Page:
When the first humans left the earth—Pilâtre de Rozier and the Marquis d’Arlandes, riding the Montgolfier brothers’ balloon 900 meters above Paris —they wore the long, ornamental coats, and tricornered hats in fashion for French aristocrats of the time. And when Orville Wright piloted the first manned flight at Kitty Hawk in 1903, he wore the same cap, flannel suit, suspenders, and tie in which he would greet customers at his Dayton, Ohio bicycle shop. In the 20th century, however, adventurers of the heavens would begin to don more specialized gear, culminating in the iconic white spacesuits worn by American astronauts since 1962.
Yet spacesuits are not above fashion. This month, in response to popular coverage of its so-called “Buzz-Lightyear” green-and-white Z-1 prototype, NASA turned to the public to vote on the surface finishes for the Z-1 spacesuit’s successor, the Z-2. Of the three design proposals, one dubbed “Technology” seemed to be the front-runner (against options termed “Biomimicry” and “Trends in Society;” the winner announced will be announced on April 30.)The “Technology” design for the Z-2 spacesuit.(NASA)
As well as the futuristic elements common to all three Z-2 proposals (including electroluminescent wire for “astronaut identification, ”) the front-running design also harkens back to iconic suits of the 1960s, including patches of metal fabric reminiscent of the “Chromel-R” stainless-steel detailing on Gemini and Apollo suits, where the metal fabric protected against abrasion, and in the case of early Gemini suits, rocket exhaust from an experimental jet-pack.
The experimental Z-2 is but the latest solution to what turns out to be an enormously difficult problem: suiting mankind for space. Like an overinflated basketball, a spacesuit filled with life-giving air wants to be round, rigid, and rock-like. Yet while spacesuits have to be filled with a pressurized atmosphere (neither our lungs, nor any other part of our body do particularly well otherwise), they also have to be comfortable, maneuverable and flexible. Early spacesuits—like the Gemini suit to which the Z-2 “Technology” design harkens—mostly solved this problem by demanding extraordinary efforts of the astronauts who wore them. (Gemini astronaut Gene Cernan sweat so much with the effort of moving his suit during an early spacewalk that several buckets of water were emptied from his rubber-lined suit when he finally made it back to earth.)The Gemini suit doubled as weight-loss device. Ed White makes the first US spacewalk in June 1965.(NASA)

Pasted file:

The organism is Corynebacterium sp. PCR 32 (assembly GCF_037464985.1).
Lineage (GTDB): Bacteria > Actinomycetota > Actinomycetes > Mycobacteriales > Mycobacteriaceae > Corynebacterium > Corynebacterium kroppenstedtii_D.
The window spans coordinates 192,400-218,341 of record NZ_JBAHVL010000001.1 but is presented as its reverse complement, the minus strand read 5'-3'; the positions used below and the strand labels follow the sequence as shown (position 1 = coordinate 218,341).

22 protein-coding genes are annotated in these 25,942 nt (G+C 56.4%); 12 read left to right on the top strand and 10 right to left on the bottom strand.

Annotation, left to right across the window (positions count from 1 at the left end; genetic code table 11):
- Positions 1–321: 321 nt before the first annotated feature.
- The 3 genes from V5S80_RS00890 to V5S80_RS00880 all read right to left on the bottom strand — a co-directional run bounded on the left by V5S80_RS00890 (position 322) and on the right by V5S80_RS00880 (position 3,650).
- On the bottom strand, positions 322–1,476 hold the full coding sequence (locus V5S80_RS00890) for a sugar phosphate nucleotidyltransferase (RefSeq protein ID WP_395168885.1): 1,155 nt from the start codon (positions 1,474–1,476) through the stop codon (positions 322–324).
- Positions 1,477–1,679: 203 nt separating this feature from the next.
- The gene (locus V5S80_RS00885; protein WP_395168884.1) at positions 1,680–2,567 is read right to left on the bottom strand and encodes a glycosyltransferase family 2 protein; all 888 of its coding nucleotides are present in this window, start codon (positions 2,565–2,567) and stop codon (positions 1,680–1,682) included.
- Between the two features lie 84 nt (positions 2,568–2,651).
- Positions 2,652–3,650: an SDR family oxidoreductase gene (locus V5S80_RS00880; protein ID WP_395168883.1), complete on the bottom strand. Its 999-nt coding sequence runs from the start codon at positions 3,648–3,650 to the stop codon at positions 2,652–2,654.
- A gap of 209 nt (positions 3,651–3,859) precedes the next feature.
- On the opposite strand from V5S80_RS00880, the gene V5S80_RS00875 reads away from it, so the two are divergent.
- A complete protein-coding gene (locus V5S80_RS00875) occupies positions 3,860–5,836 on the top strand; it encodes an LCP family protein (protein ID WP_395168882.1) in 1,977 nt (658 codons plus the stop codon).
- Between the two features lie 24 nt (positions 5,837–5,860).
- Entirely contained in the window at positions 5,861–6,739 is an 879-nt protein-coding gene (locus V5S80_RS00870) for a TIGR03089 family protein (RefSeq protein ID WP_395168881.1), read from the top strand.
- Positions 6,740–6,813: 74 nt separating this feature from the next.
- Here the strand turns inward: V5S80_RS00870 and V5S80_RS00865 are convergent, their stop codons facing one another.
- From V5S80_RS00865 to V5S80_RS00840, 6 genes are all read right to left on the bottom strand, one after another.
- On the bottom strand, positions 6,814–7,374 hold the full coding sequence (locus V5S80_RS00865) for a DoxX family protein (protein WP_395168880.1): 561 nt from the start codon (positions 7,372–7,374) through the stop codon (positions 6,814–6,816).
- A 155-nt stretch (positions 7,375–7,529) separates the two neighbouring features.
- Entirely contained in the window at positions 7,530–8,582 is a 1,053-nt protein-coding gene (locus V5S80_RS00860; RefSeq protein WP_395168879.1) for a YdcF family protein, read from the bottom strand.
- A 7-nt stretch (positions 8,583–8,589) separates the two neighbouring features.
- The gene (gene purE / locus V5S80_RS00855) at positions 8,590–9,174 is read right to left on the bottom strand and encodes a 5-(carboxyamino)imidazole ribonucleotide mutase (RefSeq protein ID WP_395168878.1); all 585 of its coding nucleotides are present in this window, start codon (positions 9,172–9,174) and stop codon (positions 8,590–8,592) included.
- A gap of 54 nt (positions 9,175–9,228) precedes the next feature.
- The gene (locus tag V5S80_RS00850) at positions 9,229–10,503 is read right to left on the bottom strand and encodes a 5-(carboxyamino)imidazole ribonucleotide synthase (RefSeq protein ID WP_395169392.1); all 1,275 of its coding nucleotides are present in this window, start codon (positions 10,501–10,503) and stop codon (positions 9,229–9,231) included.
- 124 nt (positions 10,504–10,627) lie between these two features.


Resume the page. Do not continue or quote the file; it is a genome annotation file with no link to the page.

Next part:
Since the days of Apollo, however, astronauts have had slightly more comfortable gear. It was the futuristic Z-2’s manufacturer, ILC Dover, who designed and built the iconic suits worn by Neil Armstrong and Buzz Aldrin on the Moon in 1969. At the time, ILC turned not just to the state-of-the art in engineering, but to its own, more intimate experience of fashion. While now independent, the firm has its origins in a small division of the company best known for its Playtex bras and girdles, whose seamstresses sewed the Apollo suits on standard Singer sewing machines. (The resemblance to earthly fashion was even more than skin-deep; at their core the Apollo suits used the same latex and nylon fabric as the firm’s bras and girdles, molded together into a bellows-like “convolute” that allowed superior flexibility to earlier suit designs.)Seamstress Hazel Fellows sewing the thermal micrometeoroid garment of the ILC A7L spacesuit.(Courtesy ILC Dover)